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Chicago’s new budget document shows city finances ‘getting better’

August 1, 2018

Chicago’s latest Annual Financial Analysis (released yesterday) suggests that city finances are still deteriorating.

The document's base outlook projects what the city calls a “structural budget deficit” (an excess of forecast expenditures over revenue) of nearly $100 million in 2019. These fiscal forecasts have been improving in recent years, as stressed by the Mayor, at least in the sense that the projected deficit has been declining. But in the end, a deficit is still a deficit.

It is worth noting that these annual projections include not only the next budget year, but the following year as well. Last year, the city projected a base outlook deficit of $212.7 million for 2019. While this year’s expectation is for a deficit of about $100 million in 2019, the projections for future years’ deficits continue to climb (i.e., negative numbers getting bigger).  

It is also worth stressing, every year, that these budget reports are not actual results, but projections. There are words and there are deeds, and the results of the deeds arrive in the audited annual financial statements. Those statements are based on more reliable accrual-based accounting standards, and have shown expenses running ahead of revenues in recent years, leading to significant declines in Chicago’s net financial position even as the city maintains that it balances its budget as required by state law.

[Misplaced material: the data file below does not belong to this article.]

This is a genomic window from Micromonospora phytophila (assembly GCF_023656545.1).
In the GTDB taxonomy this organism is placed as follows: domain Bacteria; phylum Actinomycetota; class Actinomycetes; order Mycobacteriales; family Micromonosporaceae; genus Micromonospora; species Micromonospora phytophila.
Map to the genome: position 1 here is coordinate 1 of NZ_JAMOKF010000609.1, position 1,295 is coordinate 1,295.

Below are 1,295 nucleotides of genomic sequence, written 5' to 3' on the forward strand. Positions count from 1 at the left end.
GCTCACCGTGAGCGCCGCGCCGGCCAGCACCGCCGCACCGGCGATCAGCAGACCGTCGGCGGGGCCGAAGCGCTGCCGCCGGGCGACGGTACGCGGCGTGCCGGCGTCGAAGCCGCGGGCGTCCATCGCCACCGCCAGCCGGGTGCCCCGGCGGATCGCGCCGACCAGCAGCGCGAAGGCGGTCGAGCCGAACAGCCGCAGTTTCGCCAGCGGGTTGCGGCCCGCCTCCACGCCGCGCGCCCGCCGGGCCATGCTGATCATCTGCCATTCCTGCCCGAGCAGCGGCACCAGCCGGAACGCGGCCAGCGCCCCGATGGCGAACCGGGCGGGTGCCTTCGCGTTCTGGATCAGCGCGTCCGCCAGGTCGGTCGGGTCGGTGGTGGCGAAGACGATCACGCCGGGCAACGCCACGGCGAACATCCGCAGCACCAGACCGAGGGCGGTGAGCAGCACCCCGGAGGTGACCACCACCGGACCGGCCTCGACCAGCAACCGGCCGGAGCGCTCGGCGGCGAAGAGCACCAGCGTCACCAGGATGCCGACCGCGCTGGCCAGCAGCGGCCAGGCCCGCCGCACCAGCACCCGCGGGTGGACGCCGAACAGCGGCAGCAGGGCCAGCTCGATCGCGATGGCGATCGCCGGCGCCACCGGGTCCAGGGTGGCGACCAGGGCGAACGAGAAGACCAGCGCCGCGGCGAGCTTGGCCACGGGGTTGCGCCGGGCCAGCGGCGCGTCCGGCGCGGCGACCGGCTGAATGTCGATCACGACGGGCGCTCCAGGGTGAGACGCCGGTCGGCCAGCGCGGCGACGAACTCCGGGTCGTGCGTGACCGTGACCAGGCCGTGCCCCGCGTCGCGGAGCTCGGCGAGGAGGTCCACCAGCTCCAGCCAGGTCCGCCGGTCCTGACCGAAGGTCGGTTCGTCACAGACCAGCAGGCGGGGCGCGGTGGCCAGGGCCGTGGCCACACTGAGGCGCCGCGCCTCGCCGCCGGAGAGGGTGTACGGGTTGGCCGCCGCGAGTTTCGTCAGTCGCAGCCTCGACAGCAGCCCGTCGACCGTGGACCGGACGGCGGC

We’ll be taking a deeper dive into Chicago’s latest Annual Financial Analysis soon, but it is worth starting with the very first substantive section in the report: the “Disclaimer and Advice to Readers.” The city began including a disclaimer in the budget document in the Annual Financial Analysis for 2016; previously, the first section of the report was the “Letter from the Mayor.”

A new paragraph in the disclaimer this year reads as follows:

“Readers are cautioned not to place undue reliance on the prospective financial information. Neither the City, the City’s independent auditors, nor any other independent accountants have compiled, examined, or performed any procedures with respect to the prospective financial information contained herein, nor have they expressed any opinion or any other form of assurance on such information or its achievability, and assume no responsibility for, and disclaim any association with, the prospective financial information.”

In other words, don’t pay too much attention to this.

 
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